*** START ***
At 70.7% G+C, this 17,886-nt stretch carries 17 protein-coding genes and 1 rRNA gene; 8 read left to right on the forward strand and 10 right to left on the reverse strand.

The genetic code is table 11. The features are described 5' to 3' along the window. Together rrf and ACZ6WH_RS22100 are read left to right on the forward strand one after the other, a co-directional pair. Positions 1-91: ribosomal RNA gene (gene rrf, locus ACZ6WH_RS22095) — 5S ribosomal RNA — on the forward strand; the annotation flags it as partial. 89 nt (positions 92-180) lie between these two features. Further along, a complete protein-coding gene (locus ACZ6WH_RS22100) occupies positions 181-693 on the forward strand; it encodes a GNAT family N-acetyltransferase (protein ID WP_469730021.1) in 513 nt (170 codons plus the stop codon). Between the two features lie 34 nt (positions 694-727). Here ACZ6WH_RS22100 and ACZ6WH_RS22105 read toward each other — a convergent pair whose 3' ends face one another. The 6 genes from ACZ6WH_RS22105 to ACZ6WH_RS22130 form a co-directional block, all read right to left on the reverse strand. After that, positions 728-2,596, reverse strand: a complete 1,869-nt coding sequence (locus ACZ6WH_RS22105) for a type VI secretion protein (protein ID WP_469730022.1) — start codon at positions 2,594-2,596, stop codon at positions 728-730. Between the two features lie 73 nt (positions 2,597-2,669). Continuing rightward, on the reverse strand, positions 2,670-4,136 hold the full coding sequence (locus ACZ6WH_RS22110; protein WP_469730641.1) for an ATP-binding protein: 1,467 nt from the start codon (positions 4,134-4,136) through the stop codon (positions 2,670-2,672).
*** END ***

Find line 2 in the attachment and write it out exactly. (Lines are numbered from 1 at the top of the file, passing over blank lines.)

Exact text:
The genetic code is table 11. The features are described 5' to 3' along the window. Together rrf and ACZ6WH_RS22100 are read left to right on the forward strand one after the other, a co-directional pair. Positions 1-91: ribosomal RNA gene (gene rrf, locus ACZ6WH_RS22095) — 5S ribosomal RNA — on the forward strand; the annotation flags it as partial. 89 nt (positions 92-180) lie between these two features. Further along, a complete protein-coding gene (locus ACZ6WH_RS22100) occupies positions 181-693 on the forward strand; it encodes a GNAT family N-acetyltransferase (protein ID WP_469730021.1) in 513 nt (170 codons plus the stop codon). Between the two features lie 34 nt (positions 694-727). Here ACZ6WH_RS22100 and ACZ6WH_RS22105 read toward each other — a convergent pair whose 3' ends face one another. The 6 genes from ACZ6WH_RS22105 to ACZ6WH_RS22130 form a co-directional block, all read right to left on the reverse strand. After that, positions 728-2,596, reverse strand: a complete 1,869-nt coding sequence (locus ACZ6WH_RS22105) for a type VI secretion protein (protein ID WP_469730022.1) — start codon at positions 2,594-2,596, stop codon at positions 728-730. Between the two features lie 73 nt (positions 2,597-2,669). Continuing rightward, on the reverse strand, positions 2,670-4,136 hold the full coding sequence (locus ACZ6WH_RS22110; protein WP_469730641.1) for an ATP-binding protein: 1,467 nt from the start codon (positions 4,134-4,136) through the stop codon (positions 2,670-2,672).